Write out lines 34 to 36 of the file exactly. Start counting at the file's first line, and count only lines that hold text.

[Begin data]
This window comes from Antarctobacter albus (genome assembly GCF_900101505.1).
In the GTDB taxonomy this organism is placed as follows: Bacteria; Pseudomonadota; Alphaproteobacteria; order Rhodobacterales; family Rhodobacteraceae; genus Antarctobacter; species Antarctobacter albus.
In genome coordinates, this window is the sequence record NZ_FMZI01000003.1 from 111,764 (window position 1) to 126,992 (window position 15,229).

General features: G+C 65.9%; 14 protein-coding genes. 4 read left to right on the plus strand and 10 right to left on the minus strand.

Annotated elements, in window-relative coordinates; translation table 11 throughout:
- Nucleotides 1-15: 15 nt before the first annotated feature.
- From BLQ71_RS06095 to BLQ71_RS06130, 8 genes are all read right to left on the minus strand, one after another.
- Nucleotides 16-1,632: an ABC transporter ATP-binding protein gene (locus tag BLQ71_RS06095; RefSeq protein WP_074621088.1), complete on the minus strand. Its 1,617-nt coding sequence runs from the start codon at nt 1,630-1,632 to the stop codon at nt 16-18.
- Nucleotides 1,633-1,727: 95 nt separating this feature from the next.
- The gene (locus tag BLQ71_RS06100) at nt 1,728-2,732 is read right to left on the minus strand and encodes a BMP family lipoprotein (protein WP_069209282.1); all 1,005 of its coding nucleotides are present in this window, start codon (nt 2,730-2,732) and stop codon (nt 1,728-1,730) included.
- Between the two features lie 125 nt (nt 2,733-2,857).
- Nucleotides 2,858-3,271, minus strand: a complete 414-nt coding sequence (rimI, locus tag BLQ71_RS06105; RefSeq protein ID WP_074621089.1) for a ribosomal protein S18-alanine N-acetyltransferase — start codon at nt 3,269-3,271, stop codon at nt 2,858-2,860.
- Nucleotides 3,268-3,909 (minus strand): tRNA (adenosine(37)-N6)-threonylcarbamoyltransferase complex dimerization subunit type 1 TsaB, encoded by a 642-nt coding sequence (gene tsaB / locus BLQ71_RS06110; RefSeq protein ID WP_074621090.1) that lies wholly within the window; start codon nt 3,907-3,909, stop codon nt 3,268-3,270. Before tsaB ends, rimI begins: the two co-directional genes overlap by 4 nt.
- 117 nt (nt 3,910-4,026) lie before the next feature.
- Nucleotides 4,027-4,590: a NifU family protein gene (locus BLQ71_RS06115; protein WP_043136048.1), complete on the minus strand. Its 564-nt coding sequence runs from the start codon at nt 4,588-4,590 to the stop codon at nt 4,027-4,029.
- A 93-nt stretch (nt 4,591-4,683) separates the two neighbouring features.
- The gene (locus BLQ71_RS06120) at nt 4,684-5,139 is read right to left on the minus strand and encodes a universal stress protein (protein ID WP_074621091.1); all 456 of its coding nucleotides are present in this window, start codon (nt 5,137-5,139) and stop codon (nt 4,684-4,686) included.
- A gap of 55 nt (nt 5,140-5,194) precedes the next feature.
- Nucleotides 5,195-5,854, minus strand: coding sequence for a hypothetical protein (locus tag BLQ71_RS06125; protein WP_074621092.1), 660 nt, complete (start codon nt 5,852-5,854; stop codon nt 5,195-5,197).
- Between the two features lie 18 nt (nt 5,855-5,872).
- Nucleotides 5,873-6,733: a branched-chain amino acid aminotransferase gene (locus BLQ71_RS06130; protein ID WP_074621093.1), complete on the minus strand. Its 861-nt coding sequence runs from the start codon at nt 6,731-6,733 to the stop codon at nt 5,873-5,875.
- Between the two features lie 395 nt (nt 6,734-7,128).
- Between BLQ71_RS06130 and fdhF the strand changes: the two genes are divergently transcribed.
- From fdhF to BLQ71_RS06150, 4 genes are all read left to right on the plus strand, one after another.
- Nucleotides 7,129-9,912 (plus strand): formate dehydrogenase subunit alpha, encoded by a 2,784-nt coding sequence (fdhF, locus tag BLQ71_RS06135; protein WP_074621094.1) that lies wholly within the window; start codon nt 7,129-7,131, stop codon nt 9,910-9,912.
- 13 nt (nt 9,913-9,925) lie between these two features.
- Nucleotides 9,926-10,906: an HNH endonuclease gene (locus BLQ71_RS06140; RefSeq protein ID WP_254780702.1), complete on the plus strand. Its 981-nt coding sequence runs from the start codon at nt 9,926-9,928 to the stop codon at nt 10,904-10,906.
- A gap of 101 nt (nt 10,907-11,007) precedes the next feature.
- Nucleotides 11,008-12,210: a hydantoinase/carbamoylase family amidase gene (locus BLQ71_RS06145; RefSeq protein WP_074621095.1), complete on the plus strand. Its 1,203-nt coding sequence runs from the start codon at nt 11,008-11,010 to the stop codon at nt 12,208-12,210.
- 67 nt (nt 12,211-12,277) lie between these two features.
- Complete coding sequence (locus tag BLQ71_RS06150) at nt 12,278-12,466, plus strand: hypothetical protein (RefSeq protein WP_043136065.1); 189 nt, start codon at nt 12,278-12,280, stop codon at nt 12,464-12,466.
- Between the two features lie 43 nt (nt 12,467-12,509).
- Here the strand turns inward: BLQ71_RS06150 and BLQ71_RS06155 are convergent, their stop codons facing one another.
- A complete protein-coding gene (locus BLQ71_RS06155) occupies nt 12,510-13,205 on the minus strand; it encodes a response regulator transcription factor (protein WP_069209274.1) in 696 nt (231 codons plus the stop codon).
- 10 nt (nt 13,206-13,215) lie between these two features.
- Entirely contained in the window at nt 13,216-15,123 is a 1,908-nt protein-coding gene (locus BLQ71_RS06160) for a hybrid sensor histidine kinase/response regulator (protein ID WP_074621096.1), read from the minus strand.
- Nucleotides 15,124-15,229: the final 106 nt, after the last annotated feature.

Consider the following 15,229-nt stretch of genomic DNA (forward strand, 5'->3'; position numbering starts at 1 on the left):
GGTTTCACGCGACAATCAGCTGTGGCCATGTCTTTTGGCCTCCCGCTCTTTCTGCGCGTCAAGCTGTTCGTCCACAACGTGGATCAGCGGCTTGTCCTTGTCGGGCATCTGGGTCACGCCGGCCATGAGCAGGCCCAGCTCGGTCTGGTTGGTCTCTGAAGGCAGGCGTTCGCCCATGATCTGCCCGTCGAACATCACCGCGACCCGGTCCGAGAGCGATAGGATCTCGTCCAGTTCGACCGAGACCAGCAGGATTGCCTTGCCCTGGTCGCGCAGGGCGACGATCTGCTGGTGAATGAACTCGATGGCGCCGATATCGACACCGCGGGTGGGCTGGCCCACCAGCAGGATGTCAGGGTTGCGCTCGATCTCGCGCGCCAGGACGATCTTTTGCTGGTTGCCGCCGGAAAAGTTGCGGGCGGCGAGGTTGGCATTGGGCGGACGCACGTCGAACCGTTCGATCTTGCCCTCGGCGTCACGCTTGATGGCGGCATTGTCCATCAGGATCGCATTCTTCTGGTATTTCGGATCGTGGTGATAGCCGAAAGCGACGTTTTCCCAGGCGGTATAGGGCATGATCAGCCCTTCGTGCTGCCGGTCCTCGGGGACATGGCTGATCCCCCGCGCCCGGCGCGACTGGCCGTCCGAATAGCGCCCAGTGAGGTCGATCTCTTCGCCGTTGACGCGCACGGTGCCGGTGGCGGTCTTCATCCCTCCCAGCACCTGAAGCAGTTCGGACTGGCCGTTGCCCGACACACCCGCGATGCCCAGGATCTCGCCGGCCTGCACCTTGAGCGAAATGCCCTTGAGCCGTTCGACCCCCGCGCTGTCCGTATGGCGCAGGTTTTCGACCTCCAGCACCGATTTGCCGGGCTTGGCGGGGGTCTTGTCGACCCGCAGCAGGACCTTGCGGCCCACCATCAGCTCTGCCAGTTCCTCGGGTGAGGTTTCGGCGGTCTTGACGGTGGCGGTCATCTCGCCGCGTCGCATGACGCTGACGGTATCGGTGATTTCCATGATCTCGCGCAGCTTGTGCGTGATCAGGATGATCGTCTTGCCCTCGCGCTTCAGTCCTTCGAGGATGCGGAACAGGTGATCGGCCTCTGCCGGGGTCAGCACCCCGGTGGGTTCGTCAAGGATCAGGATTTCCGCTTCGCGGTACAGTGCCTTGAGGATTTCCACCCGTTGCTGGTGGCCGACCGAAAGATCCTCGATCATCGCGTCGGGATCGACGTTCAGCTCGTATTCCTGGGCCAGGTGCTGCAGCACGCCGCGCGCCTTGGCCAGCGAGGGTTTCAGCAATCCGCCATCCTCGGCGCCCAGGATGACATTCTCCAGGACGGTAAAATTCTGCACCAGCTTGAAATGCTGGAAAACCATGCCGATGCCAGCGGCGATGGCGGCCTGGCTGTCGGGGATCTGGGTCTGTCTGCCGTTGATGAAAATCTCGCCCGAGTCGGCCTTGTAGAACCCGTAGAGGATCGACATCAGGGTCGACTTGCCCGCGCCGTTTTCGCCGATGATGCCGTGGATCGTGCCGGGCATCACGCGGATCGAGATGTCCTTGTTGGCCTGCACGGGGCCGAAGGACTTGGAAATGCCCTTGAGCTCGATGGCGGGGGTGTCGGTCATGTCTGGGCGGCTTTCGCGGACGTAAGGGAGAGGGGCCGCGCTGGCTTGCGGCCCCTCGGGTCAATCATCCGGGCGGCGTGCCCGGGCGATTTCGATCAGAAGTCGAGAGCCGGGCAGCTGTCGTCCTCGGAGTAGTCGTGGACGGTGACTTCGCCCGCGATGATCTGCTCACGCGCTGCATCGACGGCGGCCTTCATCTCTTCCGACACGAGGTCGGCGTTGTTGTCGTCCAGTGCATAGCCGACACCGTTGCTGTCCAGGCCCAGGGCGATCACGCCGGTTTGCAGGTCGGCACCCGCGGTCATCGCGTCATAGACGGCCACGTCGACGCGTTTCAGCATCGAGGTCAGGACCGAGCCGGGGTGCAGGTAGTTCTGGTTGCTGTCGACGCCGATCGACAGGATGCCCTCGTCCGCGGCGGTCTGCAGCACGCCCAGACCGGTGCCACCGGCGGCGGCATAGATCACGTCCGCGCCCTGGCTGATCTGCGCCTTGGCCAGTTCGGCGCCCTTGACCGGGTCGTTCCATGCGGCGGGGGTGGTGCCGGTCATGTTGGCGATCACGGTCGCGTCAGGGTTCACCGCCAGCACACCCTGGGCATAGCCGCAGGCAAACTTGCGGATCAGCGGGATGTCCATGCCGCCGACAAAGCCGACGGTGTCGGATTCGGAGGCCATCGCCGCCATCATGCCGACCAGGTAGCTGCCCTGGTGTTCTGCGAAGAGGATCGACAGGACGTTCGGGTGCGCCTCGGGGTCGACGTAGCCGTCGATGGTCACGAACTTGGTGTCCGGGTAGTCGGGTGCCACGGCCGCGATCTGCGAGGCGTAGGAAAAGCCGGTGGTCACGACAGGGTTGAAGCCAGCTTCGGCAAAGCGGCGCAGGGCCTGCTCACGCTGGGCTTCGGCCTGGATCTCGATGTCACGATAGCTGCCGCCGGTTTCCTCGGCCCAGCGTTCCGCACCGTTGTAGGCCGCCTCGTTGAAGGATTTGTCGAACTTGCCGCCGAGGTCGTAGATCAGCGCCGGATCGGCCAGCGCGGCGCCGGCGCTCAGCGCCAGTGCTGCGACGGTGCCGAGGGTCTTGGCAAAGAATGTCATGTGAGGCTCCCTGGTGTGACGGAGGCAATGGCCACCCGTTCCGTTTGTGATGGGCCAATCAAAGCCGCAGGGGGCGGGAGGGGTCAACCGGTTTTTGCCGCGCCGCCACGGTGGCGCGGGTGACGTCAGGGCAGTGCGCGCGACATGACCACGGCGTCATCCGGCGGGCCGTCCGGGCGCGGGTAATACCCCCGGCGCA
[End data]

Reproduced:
- A complete protein-coding gene (locus BLQ71_RS06155) occupies nt 12,510-13,205 on the minus strand; it encodes a response regulator transcription factor (protein WP_069209274.1) in 696 nt (231 codons plus the stop codon).
- 10 nt (nt 13,206-13,215) lie between these two features.
- Entirely contained in the window at nt 13,216-15,123 is a 1,908-nt protein-coding gene (locus BLQ71_RS06160) for a hybrid sensor histidine kinase/response regulator (protein ID WP_074621096.1), read from the minus strand.